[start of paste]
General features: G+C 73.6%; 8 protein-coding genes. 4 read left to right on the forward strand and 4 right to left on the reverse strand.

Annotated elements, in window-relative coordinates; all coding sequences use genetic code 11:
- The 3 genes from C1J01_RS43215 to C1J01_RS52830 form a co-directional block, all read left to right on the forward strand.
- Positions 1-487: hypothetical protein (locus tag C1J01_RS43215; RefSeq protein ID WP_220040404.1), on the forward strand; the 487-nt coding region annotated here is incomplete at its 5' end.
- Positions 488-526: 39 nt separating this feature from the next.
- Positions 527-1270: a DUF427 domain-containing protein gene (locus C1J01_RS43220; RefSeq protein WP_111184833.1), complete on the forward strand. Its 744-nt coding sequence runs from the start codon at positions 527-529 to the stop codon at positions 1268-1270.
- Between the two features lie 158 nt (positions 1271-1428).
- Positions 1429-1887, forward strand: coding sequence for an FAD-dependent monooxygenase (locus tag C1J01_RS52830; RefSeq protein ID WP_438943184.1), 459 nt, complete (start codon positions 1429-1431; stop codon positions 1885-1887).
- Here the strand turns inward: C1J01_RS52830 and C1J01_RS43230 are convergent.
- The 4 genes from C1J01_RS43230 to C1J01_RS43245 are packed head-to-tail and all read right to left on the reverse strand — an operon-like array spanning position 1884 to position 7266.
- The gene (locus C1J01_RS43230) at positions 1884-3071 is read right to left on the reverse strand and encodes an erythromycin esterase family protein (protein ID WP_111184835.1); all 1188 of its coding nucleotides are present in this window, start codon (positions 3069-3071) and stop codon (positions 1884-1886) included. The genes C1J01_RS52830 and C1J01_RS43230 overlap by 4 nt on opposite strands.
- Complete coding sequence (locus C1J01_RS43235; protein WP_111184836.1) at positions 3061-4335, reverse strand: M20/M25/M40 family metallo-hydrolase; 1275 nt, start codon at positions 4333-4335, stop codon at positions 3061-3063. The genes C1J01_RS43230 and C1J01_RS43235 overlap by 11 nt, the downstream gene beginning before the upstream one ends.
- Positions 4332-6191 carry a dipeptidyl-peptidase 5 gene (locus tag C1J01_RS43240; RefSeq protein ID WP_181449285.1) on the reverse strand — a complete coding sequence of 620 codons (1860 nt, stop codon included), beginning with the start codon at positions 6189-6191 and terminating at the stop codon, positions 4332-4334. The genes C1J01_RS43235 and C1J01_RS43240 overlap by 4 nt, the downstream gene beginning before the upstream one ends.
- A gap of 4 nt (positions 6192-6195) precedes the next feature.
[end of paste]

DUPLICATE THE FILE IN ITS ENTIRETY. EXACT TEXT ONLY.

General features: G+C 73.6%; 8 protein-coding genes. 4 read left to right on the forward strand and 4 right to left on the reverse strand.

Annotated elements, in window-relative coordinates; all coding sequences use genetic code 11:
- The 3 genes from C1J01_RS43215 to C1J01_RS52830 form a co-directional block, all read left to right on the forward strand.
- Positions 1-487: hypothetical protein (locus tag C1J01_RS43215; RefSeq protein ID WP_220040404.1), on the forward strand; the 487-nt coding region annotated here is incomplete at its 5' end.
- Positions 488-526: 39 nt separating this feature from the next.
- Positions 527-1270: a DUF427 domain-containing protein gene (locus C1J01_RS43220; RefSeq protein WP_111184833.1), complete on the forward strand. Its 744-nt coding sequence runs from the start codon at positions 527-529 to the stop codon at positions 1268-1270.
- Between the two features lie 158 nt (positions 1271-1428).
- Positions 1429-1887, forward strand: coding sequence for an FAD-dependent monooxygenase (locus tag C1J01_RS52830; RefSeq protein ID WP_438943184.1), 459 nt, complete (start codon positions 1429-1431; stop codon positions 1885-1887).
- Here the strand turns inward: C1J01_RS52830 and C1J01_RS43230 are convergent.
- The 4 genes from C1J01_RS43230 to C1J01_RS43245 are packed head-to-tail and all read right to left on the reverse strand — an operon-like array spanning position 1884 to position 7266.
- The gene (locus C1J01_RS43230) at positions 1884-3071 is read right to left on the reverse strand and encodes an erythromycin esterase family protein (protein ID WP_111184835.1); all 1188 of its coding nucleotides are present in this window, start codon (positions 3069-3071) and stop codon (positions 1884-1886) included. The genes C1J01_RS52830 and C1J01_RS43230 overlap by 4 nt on opposite strands.
- Complete coding sequence (locus C1J01_RS43235; protein WP_111184836.1) at positions 3061-4335, reverse strand: M20/M25/M40 family metallo-hydrolase; 1275 nt, start codon at positions 4333-4335, stop codon at positions 3061-3063. The genes C1J01_RS43230 and C1J01_RS43235 overlap by 11 nt, the downstream gene beginning before the upstream one ends.
- Positions 4332-6191 carry a dipeptidyl-peptidase 5 gene (locus tag C1J01_RS43240; RefSeq protein ID WP_181449285.1) on the reverse strand — a complete coding sequence of 620 codons (1860 nt, stop codon included), beginning with the start codon at positions 6189-6191 and terminating at the stop codon, positions 4332-4334. The genes C1J01_RS43235 and C1J01_RS43240 overlap by 4 nt, the downstream gene beginning before the upstream one ends.
- A gap of 4 nt (positions 6192-6195) precedes the next feature.